Why do Shortest Path Algorithms fail in Graphs with Negative Cycle?


The shortest path algorithms such as Dijkstra and Bellman-Ford algorithm don’t give the right results when there’s a negative cycle in the graph.

Dijkstra’s AlgorithmBellman-Ford Algorithm
Graph with Negative EdgeFailsPass
Graph with Negative CycleFailsFails

Recommended read: Why doesn’t Dijkstra’s algorithm work in graphs with negative-weighted edges?

Although Bellman-Ford works with negative edges, it still fails to deliver the correct results (i.e. the shortest route) in case of the graphs with negative cycles.

Consider the following graph with a negative cycle:

Graph with a negative cycle

What do you think is the shortest route from A to F?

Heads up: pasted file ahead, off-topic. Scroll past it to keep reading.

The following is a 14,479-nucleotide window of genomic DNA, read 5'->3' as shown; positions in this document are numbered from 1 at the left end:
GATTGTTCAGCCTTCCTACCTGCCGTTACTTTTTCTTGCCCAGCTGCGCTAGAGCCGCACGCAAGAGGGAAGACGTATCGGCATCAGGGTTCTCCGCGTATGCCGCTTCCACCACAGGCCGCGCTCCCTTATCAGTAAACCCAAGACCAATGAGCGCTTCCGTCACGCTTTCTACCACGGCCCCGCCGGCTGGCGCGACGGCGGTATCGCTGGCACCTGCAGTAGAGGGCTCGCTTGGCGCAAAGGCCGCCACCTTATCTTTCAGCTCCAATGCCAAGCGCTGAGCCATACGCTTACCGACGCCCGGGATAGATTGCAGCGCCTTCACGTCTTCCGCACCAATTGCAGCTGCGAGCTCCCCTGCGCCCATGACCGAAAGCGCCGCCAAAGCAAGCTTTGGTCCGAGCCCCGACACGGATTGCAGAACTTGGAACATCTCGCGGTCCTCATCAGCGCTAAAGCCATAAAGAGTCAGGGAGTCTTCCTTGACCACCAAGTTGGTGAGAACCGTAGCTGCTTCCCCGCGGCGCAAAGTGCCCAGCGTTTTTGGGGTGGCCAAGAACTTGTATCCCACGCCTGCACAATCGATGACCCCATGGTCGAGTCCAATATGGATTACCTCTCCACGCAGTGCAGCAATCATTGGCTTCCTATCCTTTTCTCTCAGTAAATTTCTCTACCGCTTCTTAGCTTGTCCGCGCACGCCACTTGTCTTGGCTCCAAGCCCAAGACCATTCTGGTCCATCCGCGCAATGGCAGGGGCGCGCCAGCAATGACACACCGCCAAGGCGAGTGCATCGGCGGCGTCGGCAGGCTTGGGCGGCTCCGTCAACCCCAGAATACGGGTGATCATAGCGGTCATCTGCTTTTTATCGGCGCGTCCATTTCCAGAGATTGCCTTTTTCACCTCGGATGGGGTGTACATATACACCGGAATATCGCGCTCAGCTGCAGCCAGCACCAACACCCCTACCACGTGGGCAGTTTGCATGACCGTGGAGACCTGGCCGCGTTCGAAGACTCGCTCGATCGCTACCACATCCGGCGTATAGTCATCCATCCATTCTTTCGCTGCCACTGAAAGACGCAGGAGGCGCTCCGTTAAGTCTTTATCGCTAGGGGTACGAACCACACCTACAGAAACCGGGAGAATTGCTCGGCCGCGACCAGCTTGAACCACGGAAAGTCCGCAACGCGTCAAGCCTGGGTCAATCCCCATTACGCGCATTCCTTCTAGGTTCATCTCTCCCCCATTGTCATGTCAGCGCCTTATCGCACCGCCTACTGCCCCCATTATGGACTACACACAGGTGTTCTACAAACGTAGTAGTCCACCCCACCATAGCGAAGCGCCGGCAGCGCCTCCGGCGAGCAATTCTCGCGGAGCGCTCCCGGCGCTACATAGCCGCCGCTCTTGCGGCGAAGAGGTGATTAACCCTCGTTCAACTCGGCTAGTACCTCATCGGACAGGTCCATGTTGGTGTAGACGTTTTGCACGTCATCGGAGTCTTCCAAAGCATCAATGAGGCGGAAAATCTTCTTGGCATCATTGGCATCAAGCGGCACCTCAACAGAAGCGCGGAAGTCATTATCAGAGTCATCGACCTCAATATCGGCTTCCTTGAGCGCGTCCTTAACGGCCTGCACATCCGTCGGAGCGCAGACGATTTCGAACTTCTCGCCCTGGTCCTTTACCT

You may say A->B->C->D->E->B->C->F (Distance = 15), but that’s not correct..

The answer is that no optimal path exists from A to F due to the presence of a negative cycle.

The overall distance of the cycle B->C->D->E->B is -5. The more we repeat the cycle, the more the distance of the path decreases i.e. A->(B->C->D->E->B)n-times->C->F (Distance = -∞).

That’s why most of the algorithms run into ambiguity while dealing with negative cycles and fail as a result.

In such cases, it’s best to use the Bellman-Ford algorithm. It may not get results but can detect negative cycles.

I hope now it is clear to you now, how negative cycles causes the algorithm to fail to calculate the shortest path in a given graph.

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